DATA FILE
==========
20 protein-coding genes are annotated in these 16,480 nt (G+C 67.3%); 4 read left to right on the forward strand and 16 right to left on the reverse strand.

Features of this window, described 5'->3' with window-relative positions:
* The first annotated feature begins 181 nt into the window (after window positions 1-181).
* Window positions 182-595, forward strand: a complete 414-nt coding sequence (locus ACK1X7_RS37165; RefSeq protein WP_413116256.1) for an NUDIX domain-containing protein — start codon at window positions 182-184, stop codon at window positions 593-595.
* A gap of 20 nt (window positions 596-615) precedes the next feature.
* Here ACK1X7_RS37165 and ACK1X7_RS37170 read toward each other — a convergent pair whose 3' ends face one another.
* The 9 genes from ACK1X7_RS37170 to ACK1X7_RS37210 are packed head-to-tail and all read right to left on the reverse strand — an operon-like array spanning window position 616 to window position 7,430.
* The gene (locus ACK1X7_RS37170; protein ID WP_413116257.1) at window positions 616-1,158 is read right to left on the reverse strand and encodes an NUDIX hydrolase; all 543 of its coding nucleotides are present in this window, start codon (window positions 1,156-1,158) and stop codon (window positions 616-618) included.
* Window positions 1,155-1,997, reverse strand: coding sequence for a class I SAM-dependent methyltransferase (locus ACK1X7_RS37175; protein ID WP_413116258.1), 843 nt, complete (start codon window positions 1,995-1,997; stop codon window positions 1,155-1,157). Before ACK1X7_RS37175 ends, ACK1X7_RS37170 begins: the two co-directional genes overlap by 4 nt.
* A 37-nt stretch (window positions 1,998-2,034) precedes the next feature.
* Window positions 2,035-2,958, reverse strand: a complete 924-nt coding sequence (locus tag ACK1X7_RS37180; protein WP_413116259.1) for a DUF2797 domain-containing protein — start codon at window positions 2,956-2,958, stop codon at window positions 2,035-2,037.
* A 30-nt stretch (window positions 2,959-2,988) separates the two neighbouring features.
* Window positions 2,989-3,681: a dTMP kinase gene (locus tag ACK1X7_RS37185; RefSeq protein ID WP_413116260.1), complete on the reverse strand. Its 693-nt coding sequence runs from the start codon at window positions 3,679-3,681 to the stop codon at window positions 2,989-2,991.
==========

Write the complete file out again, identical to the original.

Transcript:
20 protein-coding genes are annotated in these 16,480 nt (G+C 67.3%); 4 read left to right on the forward strand and 16 right to left on the reverse strand.

Features of this window, described 5'->3' with window-relative positions:
* The first annotated feature begins 181 nt into the window (after window positions 1-181).
* Window positions 182-595, forward strand: a complete 414-nt coding sequence (locus ACK1X7_RS37165; RefSeq protein WP_413116256.1) for an NUDIX domain-containing protein — start codon at window positions 182-184, stop codon at window positions 593-595.
* A gap of 20 nt (window positions 596-615) precedes the next feature.
* Here ACK1X7_RS37165 and ACK1X7_RS37170 read toward each other — a convergent pair whose 3' ends face one another.
* The 9 genes from ACK1X7_RS37170 to ACK1X7_RS37210 are packed head-to-tail and all read right to left on the reverse strand — an operon-like array spanning window position 616 to window position 7,430.
* The gene (locus ACK1X7_RS37170; protein ID WP_413116257.1) at window positions 616-1,158 is read right to left on the reverse strand and encodes an NUDIX hydrolase; all 543 of its coding nucleotides are present in this window, start codon (window positions 1,156-1,158) and stop codon (window positions 616-618) included.
* Window positions 1,155-1,997, reverse strand: coding sequence for a class I SAM-dependent methyltransferase (locus ACK1X7_RS37175; protein ID WP_413116258.1), 843 nt, complete (start codon window positions 1,995-1,997; stop codon window positions 1,155-1,157). Before ACK1X7_RS37175 ends, ACK1X7_RS37170 begins: the two co-directional genes overlap by 4 nt.
* A 37-nt stretch (window positions 1,998-2,034) precedes the next feature.
* Window positions 2,035-2,958, reverse strand: a complete 924-nt coding sequence (locus tag ACK1X7_RS37180; protein WP_413116259.1) for a DUF2797 domain-containing protein — start codon at window positions 2,956-2,958, stop codon at window positions 2,035-2,037.
* A 30-nt stretch (window positions 2,959-2,988) separates the two neighbouring features.
* Window positions 2,989-3,681: a dTMP kinase gene (locus tag ACK1X7_RS37185; RefSeq protein ID WP_413116260.1), complete on the reverse strand. Its 693-nt coding sequence runs from the start codon at window positions 3,679-3,681 to the stop codon at window positions 2,989-2,991.